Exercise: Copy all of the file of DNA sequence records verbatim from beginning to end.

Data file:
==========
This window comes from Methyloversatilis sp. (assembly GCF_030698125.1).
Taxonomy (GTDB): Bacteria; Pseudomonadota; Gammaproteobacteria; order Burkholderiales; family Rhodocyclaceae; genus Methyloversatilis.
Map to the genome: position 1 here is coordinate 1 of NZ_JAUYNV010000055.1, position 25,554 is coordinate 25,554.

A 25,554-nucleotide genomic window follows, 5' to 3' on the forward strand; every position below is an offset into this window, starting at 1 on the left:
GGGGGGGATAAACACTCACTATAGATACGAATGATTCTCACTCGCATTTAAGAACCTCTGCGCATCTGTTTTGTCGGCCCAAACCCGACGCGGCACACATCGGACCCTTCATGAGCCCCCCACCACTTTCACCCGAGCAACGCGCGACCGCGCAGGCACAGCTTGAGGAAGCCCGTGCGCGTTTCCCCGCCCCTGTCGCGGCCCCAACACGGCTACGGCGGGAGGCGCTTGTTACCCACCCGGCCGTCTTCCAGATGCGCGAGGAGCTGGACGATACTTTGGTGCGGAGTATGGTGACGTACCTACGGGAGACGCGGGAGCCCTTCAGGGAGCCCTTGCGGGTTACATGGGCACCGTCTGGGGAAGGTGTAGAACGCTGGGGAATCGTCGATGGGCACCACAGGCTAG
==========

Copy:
This window comes from Methyloversatilis sp. (assembly GCF_030698125.1).
Taxonomy (GTDB): Bacteria; Pseudomonadota; Gammaproteobacteria; order Burkholderiales; family Rhodocyclaceae; genus Methyloversatilis.
Map to the genome: position 1 here is coordinate 1 of NZ_JAUYNV010000055.1, position 25,554 is coordinate 25,554.

A 25,554-nucleotide genomic window follows, 5' to 3' on the forward strand; every position below is an offset into this window, starting at 1 on the left:
GGGGGGGATAAACACTCACTATAGATACGAATGATTCTCACTCGCATTTAAGAACCTCTGCGCATCTGTTTTGTCGGCCCAAACCCGACGCGGCACACATCGGACCCTTCATGAGCCCCCCACCACTTTCACCCGAGCAACGCGCGACCGCGCAGGCACAGCTTGAGGAAGCCCGTGCGCGTTTCCCCGCCCCTGTCGCGGCCCCAACACGGCTACGGCGGGAGGCGCTTGTTACCCACCCGGCCGTCTTCCAGATGCGCGAGGAGCTGGACGATACTTTGGTGCGGAGTATGGTGACGTACCTACGGGAGACGCGGGAGCCCTTCAGGGAGCCCTTGCGGGTTACATGGGCACCGTCTGGGGAAGGTGTAGAACGCTGGGGAATCGTCGATGGGCACCACAGGCTAG